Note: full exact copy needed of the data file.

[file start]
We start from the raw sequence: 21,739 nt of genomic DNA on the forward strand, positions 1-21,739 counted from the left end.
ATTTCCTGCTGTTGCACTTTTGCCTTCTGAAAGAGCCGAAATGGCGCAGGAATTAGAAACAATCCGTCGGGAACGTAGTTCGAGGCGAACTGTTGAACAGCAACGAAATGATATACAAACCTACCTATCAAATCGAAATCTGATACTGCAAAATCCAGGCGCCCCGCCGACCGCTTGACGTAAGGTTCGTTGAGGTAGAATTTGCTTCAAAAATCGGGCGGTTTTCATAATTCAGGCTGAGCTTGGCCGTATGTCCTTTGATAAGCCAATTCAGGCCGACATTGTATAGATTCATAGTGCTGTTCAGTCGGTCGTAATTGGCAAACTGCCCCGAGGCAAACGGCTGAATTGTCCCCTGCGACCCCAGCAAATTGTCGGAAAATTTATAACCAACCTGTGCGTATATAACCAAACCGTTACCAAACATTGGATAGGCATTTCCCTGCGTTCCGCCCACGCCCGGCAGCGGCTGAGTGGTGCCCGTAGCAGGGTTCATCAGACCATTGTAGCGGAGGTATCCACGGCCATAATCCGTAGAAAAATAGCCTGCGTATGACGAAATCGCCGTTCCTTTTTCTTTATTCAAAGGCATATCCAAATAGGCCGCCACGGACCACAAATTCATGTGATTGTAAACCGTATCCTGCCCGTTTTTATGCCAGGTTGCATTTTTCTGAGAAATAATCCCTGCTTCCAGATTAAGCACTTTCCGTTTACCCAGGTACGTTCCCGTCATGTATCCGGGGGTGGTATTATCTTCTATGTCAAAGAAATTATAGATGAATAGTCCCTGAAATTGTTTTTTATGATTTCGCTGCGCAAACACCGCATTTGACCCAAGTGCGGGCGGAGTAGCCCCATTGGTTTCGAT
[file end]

We start from the raw sequence: 21,739 nt of genomic DNA on the forward strand, positions 1-21,739 counted from the left end.
ATTTCCTGCTGTTGCACTTTTGCCTTCTGAAAGAGCCGAAATGGCGCAGGAATTAGAAACAATCCGTCGGGAACGTAGTTCGAGGCGAACTGTTGAACAGCAACGAAATGATATACAAACCTACCTATCAAATCGAAATCTGATACTGCAAAATCCAGGCGCCCCGCCGACCGCTTGACGTAAGGTTCGTTGAGGTAGAATTTGCTTCAAAAATCGGGCGGTTTTCATAATTCAGGCTGAGCTTGGCCGTATGTCCTTTGATAAGCCAATTCAGGCCGACATTGTATAGATTCATAGTGCTGTTCAGTCGGTCGTAATTGGCAAACTGCCCCGAGGCAAACGGCTGAATTGTCCCCTGCGACCCCAGCAAATTGTCGGAAAATTTATAACCAACCTGTGCGTATATAACCAAACCGTTACCAAACATTGGATAGGCATTTCCCTGCGTTCCGCCCACGCCCGGCAGCGGCTGAGTGGTGCCCGTAGCAGGGTTCATCAGACCATTGTAGCGGAGGTATCCACGGCCATAATCCGTAGAAAAATAGCCTGCGTATGACGAAATCGCCGTTCCTTTTTCTTTATTCAAAGGCATATCCAAATAGGCCGCCACGGACCACAAATTCATGTGATTGTAAACCGTATCCTGCCCGTTTTTATGCCAGGTTGCATTTTTCTGAGAAATAATCCCTGCTTCCAGATTAAGCACTTTCCGTTTACCCAGGTACGTTCCCGTCATGTATCCGGGGGTGGTATTATCTTCTATGTCAAAGAAATTATAGATGAATAGTCCCTGAAATTGTTTTTTATGATTTCGCTGCGCAAACACCGCATTTGACCCAAGTGCGGGCGGAGTAGCCCCATTGGTTTCGAT